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The organisation set up to fund and develop science and technology projects in the UK has appointed its first CEO.
Announced a year ago, the Advanced Research and Invention Agency (Aria) is backed by an £800m public investment, supporting high-risk research that has the potential to make a high impact on society.
Peter Highnam joins Aria from the US Defense Advanced Research Projects Agency (Darpa), where he has been deputy director since February 2018. He will serve a five-year fixed term.
Aria is based on models that have proved successful in other countries, in particular the influential US Advanced Research Projects Agency, which played a part in the creation of the internet and GPS.
UK business secretary Kwasi Kwarteng said: “Under Highnam’s leadership, Aria will ensure the benefits of research and development will be felt in our society and economy over the course of generations, and that the technologies, discoveries, products and ideas the agency invests in are supported to create the industries of tomorrow.”
The government has committed to increasing public investment in R&D to £20bn in 2024-2025.
Science minister George Freeman said: “The UK’s scientific community has a proud history of discovery, and the imagination and creativity of our discovery scientists and innovators – from Isaac Newton to Ada Lovelace, Frank Whittle, Alan Turing and Dame Sarah Gilbert’s team developing the Covid-19 vaccine – continue to transform our world. [Highnam’s] impressive wealth of experience puts him in a unique position to lead the direction of funding for the most groundbreaking projects in the UK and maintain our status as a leading innovation nation.”
Read more about Aria
- First CEO of the high-risk, high-reward research agency will be in charge of shaping the research, culture and setup of the organisation.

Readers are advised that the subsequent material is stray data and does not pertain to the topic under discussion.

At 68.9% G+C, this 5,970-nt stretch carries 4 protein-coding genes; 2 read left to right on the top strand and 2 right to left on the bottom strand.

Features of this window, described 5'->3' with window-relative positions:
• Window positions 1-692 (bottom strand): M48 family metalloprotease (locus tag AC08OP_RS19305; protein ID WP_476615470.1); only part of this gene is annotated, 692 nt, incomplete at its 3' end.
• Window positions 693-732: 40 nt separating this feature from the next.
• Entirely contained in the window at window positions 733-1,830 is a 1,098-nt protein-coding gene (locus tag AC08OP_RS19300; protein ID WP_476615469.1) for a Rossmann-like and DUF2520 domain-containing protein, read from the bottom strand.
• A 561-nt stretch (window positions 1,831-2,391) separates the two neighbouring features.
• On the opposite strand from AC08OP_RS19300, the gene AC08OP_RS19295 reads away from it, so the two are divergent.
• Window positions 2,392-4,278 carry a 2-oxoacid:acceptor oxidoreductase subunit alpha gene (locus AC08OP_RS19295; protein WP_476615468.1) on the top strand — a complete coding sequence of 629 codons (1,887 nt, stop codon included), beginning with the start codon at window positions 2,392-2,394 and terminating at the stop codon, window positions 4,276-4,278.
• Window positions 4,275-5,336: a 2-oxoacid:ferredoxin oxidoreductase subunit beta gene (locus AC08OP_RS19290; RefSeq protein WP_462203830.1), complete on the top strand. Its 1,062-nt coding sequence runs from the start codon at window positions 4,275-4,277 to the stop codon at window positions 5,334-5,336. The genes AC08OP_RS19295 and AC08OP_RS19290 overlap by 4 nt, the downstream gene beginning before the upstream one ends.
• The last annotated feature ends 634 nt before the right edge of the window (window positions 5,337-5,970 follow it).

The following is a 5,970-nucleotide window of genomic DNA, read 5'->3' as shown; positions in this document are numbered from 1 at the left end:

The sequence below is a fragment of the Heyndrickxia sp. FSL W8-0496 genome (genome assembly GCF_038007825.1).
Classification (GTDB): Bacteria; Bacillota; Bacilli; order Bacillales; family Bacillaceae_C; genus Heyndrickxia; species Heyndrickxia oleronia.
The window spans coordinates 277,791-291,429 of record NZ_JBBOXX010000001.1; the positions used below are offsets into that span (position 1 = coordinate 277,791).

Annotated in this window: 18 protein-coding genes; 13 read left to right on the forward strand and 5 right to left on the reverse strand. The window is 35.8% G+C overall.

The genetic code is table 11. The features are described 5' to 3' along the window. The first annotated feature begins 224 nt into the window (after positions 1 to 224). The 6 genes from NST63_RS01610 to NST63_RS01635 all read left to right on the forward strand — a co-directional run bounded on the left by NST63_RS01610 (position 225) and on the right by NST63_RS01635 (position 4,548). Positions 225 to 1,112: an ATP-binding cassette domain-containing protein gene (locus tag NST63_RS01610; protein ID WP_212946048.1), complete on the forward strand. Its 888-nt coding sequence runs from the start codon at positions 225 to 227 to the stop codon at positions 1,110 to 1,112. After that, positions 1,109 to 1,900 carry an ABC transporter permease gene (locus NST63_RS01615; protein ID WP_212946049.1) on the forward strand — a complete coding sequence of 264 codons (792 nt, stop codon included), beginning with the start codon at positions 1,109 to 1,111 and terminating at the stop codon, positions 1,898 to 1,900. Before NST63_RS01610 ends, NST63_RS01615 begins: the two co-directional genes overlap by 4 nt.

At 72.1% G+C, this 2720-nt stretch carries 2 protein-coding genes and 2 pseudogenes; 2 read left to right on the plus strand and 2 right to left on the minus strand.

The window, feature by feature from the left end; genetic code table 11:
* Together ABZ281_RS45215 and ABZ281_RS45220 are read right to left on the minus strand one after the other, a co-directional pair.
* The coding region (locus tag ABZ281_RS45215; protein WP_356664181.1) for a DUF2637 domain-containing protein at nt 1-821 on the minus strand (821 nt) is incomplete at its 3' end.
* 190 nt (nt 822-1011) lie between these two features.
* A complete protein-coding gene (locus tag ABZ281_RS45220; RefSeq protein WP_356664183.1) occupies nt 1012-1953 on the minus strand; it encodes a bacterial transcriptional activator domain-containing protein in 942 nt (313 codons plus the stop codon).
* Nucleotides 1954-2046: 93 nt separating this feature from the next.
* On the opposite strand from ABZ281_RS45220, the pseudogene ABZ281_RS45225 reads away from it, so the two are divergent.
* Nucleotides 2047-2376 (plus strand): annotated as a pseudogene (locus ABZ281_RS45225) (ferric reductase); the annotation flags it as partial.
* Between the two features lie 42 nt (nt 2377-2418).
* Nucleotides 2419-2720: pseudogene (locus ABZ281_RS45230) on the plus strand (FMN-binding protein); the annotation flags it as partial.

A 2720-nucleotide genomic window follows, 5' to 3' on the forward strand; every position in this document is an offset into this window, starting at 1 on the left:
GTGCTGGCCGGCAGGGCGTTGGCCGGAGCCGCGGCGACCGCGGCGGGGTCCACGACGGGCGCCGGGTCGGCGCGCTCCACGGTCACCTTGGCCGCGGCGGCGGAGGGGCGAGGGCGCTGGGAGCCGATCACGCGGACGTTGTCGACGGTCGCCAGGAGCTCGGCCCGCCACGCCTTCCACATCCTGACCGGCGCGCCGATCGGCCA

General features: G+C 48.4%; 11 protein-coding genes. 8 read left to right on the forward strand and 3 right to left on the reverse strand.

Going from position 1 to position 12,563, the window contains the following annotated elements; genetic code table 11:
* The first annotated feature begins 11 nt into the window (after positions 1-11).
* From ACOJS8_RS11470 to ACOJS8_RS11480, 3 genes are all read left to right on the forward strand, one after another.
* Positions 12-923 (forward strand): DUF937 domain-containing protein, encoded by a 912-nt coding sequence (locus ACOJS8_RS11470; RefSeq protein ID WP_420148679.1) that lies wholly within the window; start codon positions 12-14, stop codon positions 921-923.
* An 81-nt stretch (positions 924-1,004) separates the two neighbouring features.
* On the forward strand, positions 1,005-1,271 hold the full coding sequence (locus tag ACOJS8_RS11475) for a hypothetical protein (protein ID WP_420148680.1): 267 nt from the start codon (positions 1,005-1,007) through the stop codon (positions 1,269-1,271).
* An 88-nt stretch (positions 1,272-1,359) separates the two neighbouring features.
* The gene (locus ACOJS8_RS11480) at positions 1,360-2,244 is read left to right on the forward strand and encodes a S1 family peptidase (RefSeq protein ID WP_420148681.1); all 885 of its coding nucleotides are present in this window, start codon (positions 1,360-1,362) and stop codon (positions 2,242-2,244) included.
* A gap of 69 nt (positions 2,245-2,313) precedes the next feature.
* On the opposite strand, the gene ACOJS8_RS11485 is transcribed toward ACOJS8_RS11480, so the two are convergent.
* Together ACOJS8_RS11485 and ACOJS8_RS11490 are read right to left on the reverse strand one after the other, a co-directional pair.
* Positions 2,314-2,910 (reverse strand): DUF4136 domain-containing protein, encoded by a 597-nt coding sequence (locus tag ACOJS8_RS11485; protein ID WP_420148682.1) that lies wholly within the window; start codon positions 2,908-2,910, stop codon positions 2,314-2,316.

- Backed by £800m of public investment, the Advanced Research and Invention Agency will identify and fund groundbreaking science and technology.
UK Research and Innovation CEO Ottoline Leyser said his experience in leading the development and translation of transformational ideas will be a huge asset to Aria.
“Aria has a unique role to play in the ecosystem, enhancing the UK’s ability to experiment with novel approaches to finding and supporting people and ideas at the frontiers of discovery and innovation,” she said.
Aria will look at how to avoid unnecessary bureaucracy, and experiment with different funding models, such as programme and seed grants, as well as prize incentives, to achieve its goals of backing pioneering research. It will also have greater tolerance to failure than is normally accepted, as well as the ability to start and stop projects according to their success.
In March 2021, a bill was introduced to Parliament to give the agency the powers and freedoms it needs to develop scientific research at pace.
The Aria Bill, introduced on 2 March last year, outlines the legislative framework and governance for the new agency. According to the government, it is acknowledged that “ambitious, high-risk research requires patience”, so the agency will be provided with the long-term security needed for it to achieve its goals.
The Bill sets a 10-year grace period before any potential dissolution of the agency can be triggered.